The Great Gatsby: Film and Novel Comparison Essay

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The Great Gatsby: Film and Novel Comparison The Great Gatsby is a novel which critically discusses the ideals of the American Dream and recapturing the past. In the film adaptation, producer Jack Clayton stays very closely to the plot and even quotes the novel verbatim but fails to capture the essence of the themes portrayed in the novel. The text did not translate well into film; some facts are distorted, the depiction of the characters are different, the general ambience of certain settings do not match, and the movie is weighted towards the beginning of the book, with half of the movie based closely on the first two chapters of the book. Gatsby Gatsby’s character in the novel is very distinct from his portrayal in the film. In the…show more content…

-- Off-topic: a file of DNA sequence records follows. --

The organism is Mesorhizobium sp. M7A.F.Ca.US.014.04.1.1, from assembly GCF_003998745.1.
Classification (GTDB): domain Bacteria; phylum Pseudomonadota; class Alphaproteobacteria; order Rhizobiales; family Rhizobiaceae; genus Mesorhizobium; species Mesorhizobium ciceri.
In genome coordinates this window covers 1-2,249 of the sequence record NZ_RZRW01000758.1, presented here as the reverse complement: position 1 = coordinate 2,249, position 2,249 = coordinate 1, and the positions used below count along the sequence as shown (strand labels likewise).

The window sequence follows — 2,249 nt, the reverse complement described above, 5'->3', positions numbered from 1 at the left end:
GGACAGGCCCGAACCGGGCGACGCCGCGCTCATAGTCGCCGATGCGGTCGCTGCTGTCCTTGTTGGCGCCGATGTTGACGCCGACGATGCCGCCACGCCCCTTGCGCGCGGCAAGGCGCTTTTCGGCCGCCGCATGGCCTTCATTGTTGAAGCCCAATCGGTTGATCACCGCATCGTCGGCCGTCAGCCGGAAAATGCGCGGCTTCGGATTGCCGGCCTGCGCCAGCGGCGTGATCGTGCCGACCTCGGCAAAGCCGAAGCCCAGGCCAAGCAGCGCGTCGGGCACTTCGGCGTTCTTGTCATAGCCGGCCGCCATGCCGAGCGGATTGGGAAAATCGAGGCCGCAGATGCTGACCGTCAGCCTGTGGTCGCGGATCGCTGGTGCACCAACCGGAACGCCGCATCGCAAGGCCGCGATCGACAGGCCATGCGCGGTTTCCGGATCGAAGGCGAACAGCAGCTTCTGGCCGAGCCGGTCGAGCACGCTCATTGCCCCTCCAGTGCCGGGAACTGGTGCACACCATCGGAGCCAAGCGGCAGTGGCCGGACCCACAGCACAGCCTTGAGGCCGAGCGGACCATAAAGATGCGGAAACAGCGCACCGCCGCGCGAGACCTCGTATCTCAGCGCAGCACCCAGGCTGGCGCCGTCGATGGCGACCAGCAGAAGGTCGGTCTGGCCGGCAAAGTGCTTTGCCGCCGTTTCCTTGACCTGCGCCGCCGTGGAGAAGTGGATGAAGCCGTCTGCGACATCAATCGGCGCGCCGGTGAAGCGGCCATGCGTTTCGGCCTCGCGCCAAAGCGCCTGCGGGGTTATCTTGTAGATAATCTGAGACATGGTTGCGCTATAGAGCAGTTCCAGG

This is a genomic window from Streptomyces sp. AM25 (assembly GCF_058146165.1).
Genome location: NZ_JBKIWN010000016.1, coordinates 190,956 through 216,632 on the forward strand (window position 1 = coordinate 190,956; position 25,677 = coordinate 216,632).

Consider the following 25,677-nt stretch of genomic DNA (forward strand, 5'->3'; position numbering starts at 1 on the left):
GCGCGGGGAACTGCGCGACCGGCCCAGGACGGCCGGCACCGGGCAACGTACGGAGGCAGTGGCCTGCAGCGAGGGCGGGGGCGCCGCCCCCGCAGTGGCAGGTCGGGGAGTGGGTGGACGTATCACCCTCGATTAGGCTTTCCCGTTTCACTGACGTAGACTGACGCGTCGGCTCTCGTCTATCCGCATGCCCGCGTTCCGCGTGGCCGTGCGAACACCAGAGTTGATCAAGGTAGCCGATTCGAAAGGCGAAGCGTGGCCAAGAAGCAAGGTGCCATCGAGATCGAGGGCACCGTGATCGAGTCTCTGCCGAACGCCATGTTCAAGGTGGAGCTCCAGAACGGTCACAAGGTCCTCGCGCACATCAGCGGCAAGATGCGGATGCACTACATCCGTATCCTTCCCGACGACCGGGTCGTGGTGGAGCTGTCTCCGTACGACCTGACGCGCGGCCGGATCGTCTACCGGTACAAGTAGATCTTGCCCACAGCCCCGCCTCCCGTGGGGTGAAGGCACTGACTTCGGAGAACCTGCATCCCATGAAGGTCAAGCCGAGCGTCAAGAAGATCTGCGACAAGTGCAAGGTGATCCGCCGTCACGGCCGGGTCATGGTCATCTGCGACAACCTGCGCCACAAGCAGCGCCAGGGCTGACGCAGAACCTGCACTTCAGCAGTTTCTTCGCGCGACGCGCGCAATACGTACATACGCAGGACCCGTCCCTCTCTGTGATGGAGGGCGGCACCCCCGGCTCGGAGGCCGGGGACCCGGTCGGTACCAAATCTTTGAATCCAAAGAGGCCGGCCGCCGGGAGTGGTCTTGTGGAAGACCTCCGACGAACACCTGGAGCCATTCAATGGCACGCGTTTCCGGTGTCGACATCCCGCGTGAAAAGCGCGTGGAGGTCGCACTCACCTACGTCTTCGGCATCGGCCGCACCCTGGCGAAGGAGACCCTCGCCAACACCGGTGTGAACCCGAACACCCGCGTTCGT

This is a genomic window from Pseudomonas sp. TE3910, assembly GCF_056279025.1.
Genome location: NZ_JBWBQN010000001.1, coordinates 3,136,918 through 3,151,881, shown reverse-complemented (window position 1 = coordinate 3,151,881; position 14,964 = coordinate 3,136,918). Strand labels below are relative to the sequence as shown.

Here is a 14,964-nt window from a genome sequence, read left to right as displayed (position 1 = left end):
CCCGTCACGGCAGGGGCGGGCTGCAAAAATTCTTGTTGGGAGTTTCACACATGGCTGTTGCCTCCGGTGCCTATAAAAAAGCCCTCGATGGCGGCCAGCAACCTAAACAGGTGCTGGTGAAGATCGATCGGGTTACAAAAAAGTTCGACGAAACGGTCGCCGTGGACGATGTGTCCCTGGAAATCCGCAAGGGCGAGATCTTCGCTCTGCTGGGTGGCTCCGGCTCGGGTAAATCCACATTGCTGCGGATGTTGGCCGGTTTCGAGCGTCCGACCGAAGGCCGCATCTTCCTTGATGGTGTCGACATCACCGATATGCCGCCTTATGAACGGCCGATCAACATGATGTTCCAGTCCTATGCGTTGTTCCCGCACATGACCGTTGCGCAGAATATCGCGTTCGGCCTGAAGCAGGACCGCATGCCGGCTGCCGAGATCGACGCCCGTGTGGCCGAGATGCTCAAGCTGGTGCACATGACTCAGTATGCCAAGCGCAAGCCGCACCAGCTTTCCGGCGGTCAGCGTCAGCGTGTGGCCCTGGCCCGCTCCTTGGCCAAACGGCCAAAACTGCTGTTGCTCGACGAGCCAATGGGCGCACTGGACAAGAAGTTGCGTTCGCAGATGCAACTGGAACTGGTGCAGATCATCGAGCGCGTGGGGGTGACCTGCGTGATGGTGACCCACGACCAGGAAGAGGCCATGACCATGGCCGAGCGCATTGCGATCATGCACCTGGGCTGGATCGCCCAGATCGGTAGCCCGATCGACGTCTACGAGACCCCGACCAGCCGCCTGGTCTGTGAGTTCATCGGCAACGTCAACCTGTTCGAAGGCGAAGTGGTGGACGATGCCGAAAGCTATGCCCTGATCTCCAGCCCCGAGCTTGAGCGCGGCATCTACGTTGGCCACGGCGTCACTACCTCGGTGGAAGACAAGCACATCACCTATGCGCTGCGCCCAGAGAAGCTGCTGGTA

Aside from her high voice and sarcastic acting, there is not much difference from the novel. Myrtle In the book, Myrtle appeared to be gaudy, impulsive and arrogant. Generally, she was not well liked and was not particularly attractive. The actor responsible for Myrtle’s role seemed too tasteful and classy, not enough for the audience to dislike. Myrtle, in the novel, contrasted Daisy; Daisy was beautiful, elegant and mannerly. Myrtle, in the film, was almost similar to Daisy: beautiful, elegant and mannerly, but to a lesser degree. Gatsby’s Mansion Gatsby’s mansion seems more dull in the film than in the novel. In the book, his mansion is described as lavish and tasteful (though Gatsby himself is not tasteful, his mansion and its furnishings are). But in the film, his mansion is but a venue for parties – it is grandiose but lacks taste. This aids in accentuating the fact that Gatsby’s wealth does not satisfy him – his mansion seems grand and elegant from the outside but is tasteless from within; he is rich in material wealth but is empty and dissatisfied inside. Tom & Daisy’s Home Tom and Daisy’s home was depicted in the novel as an inviting place where “the windows were ajar and gleaming white against the fresh grass outside that seemed to grow a little way into the house.” (Fitzgerald, 13) Tom and Daisy’s house appeared plain and
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